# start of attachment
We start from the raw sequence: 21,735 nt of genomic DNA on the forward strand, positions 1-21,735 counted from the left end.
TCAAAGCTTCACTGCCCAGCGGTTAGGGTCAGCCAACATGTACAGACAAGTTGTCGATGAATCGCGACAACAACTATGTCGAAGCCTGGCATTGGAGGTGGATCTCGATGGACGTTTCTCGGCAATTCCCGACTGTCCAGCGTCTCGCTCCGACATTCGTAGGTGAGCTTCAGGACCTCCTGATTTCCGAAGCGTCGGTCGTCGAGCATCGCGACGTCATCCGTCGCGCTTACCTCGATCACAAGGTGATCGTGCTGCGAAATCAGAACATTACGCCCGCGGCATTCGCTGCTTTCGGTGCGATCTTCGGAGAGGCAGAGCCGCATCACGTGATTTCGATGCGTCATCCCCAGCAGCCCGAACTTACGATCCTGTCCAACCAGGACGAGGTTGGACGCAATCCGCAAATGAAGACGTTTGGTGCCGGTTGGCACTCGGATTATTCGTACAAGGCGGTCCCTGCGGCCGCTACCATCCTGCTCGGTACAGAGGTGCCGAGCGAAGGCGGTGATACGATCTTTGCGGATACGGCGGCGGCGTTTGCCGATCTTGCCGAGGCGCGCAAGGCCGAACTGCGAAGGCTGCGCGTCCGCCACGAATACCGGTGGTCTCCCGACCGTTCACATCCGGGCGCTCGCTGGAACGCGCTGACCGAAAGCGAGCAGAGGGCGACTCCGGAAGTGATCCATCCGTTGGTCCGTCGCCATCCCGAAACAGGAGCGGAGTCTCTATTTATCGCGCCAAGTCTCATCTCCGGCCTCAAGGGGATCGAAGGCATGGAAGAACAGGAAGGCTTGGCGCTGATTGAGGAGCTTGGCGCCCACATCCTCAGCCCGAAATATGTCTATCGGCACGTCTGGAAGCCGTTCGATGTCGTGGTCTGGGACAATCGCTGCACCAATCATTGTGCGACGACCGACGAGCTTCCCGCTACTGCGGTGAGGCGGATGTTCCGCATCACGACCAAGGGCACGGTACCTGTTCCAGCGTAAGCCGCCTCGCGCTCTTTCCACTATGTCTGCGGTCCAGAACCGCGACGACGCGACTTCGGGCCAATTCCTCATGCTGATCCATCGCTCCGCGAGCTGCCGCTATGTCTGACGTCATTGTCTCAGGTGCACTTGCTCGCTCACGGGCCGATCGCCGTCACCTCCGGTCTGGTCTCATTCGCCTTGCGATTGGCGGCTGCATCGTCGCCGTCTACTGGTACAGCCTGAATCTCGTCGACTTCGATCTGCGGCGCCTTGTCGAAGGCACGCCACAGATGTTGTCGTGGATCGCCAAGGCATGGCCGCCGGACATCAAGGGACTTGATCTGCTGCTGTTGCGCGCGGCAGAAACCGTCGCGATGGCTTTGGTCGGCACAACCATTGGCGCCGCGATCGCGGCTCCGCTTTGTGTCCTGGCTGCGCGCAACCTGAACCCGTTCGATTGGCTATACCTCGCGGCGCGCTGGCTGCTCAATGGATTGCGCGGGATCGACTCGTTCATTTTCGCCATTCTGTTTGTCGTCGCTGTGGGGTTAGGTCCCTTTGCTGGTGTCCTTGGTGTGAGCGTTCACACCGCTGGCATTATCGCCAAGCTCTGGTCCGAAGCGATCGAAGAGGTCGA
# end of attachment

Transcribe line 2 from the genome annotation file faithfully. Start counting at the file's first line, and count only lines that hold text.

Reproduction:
TCAAAGCTTCACTGCCCAGCGGTTAGGGTCAGCCAACATGTACAGACAAGTTGTCGATGAATCGCGACAACAACTATGTCGAAGCCTGGCATTGGAGGTGGATCTCGATGGACGTTTCTCGGCAATTCCCGACTGTCCAGCGTCTCGCTCCGACATTCGTAGGTGAGCTTCAGGACCTCCTGATTTCCGAAGCGTCGGTCGTCGAGCATCGCGACGTCATCCGTCGCGCTTACCTCGATCACAAGGTGATCGTGCTGCGAAATCAGAACATTACGCCCGCGGCATTCGCTGCTTTCGGTGCGATCTTCGGAGAGGCAGAGCCGCATCACGTGATTTCGATGCGTCATCCCCAGCAGCCCGAACTTACGATCCTGTCCAACCAGGACGAGGTTGGACGCAATCCGCAAATGAAGACGTTTGGTGCCGGTTGGCACTCGGATTATTCGTACAAGGCGGTCCCTGCGGCCGCTACCATCCTGCTCGGTACAGAGGTGCCGAGCGAAGGCGGTGATACGATCTTTGCGGATACGGCGGCGGCGTTTGCCGATCTTGCCGAGGCGCGCAAGGCCGAACTGCGAAGGCTGCGCGTCCGCCACGAATACCGGTGGTCTCCCGACCGTTCACATCCGGGCGCTCGCTGGAACGCGCTGACCGAAAGCGAGCAGAGGGCGACTCCGGAAGTGATCCATCCGTTGGTCCGTCGCCATCCCGAAACAGGAGCGGAGTCTCTATTTATCGCGCCAAGTCTCATCTCCGGCCTCAAGGGGATCGAAGGCATGGAAGAACAGGAAGGCTTGGCGCTGATTGAGGAGCTTGGCGCCCACATCCTCAGCCCGAAATATGTCTATCGGCACGTCTGGAAGCCGTTCGATGTCGTGGTCTGGGACAATCGCTGCACCAATCATTGTGCGACGACCGACGAGCTTCCCGCTACTGCGGTGAGGCGGATGTTCCGCATCACGACCAAGGGCACGGTACCTGTTCCAGCGTAAGCCGCCTCGCGCTCTTTCCACTATGTCTGCGGTCCAGAACCGCGACGACGCGACTTCGGGCCAATTCCTCATGCTGATCCATCGCTCCGCGAGCTGCCGCTATGTCTGACGTCATTGTCTCAGGTGCACTTGCTCGCTCACGGGCCGATCGCCGTCACCTCCGGTCTGGTCTCATTCGCCTTGCGATTGGCGGCTGCATCGTCGCCGTCTACTGGTACAGCCTGAATCTCGTCGACTTCGATCTGCGGCGCCTTGTCGAAGGCACGCCACAGATGTTGTCGTGGATCGCCAAGGCATGGCCGCCGGACATCAAGGGACTTGATCTGCTGCTGTTGCGCGCGGCAGAAACCGTCGCGATGGCTTTGGTCGGCACAACCATTGGCGCCGCGATCGCGGCTCCGCTTTGTGTCCTGGCTGCGCGCAACCTGAACCCGTTCGATTGGCTATACCTCGCGGCGCGCTGGCTGCTCAATGGATTGCGCGGGATCGACTCGTTCATTTTCGCCATTCTGTTTGTCGTCGCTGTGGGGTTAGGTCCCTTTGCTGGTGTCCTTGGTGTGAGCGTTCACACCGCTGGCATTATCGCCAAGCTCTGGTCCGAAGCGATCGAAGAGGTCGA